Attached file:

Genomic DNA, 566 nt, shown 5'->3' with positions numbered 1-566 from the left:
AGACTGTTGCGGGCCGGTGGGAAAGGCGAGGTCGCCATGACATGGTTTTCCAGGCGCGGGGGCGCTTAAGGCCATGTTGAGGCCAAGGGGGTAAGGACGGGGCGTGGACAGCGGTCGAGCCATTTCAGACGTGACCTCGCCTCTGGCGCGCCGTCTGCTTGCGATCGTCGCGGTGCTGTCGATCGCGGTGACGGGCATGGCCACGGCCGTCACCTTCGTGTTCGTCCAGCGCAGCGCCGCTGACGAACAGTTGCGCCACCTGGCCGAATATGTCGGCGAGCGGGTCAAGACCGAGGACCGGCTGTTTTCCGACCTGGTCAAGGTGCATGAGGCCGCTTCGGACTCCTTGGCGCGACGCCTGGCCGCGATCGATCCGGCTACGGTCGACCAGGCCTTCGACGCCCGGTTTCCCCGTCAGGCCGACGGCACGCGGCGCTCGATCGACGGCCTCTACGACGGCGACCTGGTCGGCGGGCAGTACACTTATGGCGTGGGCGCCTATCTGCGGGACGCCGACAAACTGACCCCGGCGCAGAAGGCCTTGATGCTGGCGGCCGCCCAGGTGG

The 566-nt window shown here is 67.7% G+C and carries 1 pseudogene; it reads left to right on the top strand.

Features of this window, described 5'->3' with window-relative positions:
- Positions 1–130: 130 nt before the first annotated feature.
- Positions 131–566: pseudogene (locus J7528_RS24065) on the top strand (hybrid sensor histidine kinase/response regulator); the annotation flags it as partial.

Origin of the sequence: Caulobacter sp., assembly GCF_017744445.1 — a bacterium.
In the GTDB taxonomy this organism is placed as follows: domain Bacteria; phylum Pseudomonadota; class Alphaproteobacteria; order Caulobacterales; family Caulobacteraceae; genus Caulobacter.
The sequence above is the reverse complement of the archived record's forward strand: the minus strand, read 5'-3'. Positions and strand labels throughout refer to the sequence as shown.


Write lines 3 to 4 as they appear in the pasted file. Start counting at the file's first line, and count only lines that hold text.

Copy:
The 566-nt window shown here is 67.7% G+C and carries 1 pseudogene; it reads left to right on the top strand.

Features of this window, described 5'->3' with window-relative positions: